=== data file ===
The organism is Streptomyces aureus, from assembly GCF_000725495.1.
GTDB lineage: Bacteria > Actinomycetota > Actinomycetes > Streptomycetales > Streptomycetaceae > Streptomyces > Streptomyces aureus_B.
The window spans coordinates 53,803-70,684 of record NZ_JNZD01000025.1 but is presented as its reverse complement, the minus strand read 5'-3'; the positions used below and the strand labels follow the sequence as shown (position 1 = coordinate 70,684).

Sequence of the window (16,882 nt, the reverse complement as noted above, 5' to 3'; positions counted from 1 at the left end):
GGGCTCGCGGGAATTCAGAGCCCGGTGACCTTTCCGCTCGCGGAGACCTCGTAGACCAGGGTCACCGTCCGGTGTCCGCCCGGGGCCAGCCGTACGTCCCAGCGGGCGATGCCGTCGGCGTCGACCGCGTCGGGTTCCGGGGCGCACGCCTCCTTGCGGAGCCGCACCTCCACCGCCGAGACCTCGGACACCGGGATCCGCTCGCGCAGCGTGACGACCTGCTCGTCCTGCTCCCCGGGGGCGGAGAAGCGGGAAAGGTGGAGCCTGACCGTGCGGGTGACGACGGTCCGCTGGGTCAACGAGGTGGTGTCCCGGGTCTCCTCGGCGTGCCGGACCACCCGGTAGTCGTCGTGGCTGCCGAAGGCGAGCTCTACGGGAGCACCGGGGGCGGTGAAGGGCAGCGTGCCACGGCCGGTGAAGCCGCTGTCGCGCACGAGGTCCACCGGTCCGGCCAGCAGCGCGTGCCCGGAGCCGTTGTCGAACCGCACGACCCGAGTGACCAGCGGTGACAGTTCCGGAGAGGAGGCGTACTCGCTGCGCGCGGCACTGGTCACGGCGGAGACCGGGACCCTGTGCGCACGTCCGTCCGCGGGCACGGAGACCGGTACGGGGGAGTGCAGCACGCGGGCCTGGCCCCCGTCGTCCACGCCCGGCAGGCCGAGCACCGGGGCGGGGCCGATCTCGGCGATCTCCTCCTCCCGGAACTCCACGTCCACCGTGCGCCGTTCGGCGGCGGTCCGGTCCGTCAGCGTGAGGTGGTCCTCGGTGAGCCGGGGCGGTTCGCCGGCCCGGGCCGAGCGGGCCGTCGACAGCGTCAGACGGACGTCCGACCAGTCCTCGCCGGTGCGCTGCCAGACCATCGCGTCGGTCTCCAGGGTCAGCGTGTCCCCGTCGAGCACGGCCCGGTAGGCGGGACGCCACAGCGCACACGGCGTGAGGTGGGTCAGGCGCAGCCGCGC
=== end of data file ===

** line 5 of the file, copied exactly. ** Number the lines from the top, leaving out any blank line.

GGGCTCGCGGGAATTCAGAGCCCGGTGACCTTTCCGCTCGCGGAGACCTCGTAGACCAGGGTCACCGTCCGGTGTCCGCCCGGGGCCAGCCGTACGTCCCAGCGGGCGATGCCGTCGGCGTCGACCGCGTCGGGTTCCGGGGCGCACGCCTCCTTGCGGAGCCGCACCTCCACCGCCGAGACCTCGGACACCGGGATCCGCTCGCGCAGCGTGACGACCTGCTCGTCCTGCTCCCCGGGGGCGGAGAAGCGGGAAAGGTGGAGCCTGACCGTGCGGGTGACGACGGTCCGCTGGGTCAACGAGGTGGTGTCCCGGGTCTCCTCGGCGTGCCGGACCACCCGGTAGTCGTCGTGGCTGCCGAAGGCGAGCTCTACGGGAGCACCGGGGGCGGTGAAGGGCAGCGTGCCACGGCCGGTGAAGCCGCTGTCGCGCACGAGGTCCACCGGTCCGGCCAGCAGCGCGTGCCCGGAGCCGTTGTCGAACCGCACGACCCGAGTGACCAGCGGTGACAGTTCCGGAGAGGAGGCGTACTCGCTGCGCGCGGCACTGGTCACGGCGGAGACCGGGACCCTGTGCGCACGTCCGTCCGCGGGCACGGAGACCGGTACGGGGGAGTGCAGCACGCGGGCCTGGCCCCCGTCGTCCACGCCCGGCAGGCCGAGCACCGGGGCGGGGCCGATCTCGGCGATCTCCTCCTCCCGGAACTCCACGTCCACCGTGCGCCGTTCGGCGGCGGTCCGGTCCGTCAGCGTGAGGTGGTCCTCGGTGAGCCGGGGCGGTTCGCCGGCCCGGGCCGAGCGGGCCGTCGACAGCGTCAGACGGACGTCCGACCAGTCCTCGCCGGTGCGCTGCCAGACCATCGCGTCGGTCTCCAGGGTCAGCGTGTCCCCGTCGAGCACGGCCCGGTAGGCGGGACGCCACAGCGCACACGGCGTGAGGTGGGTCAGGCGCAGCCGCGC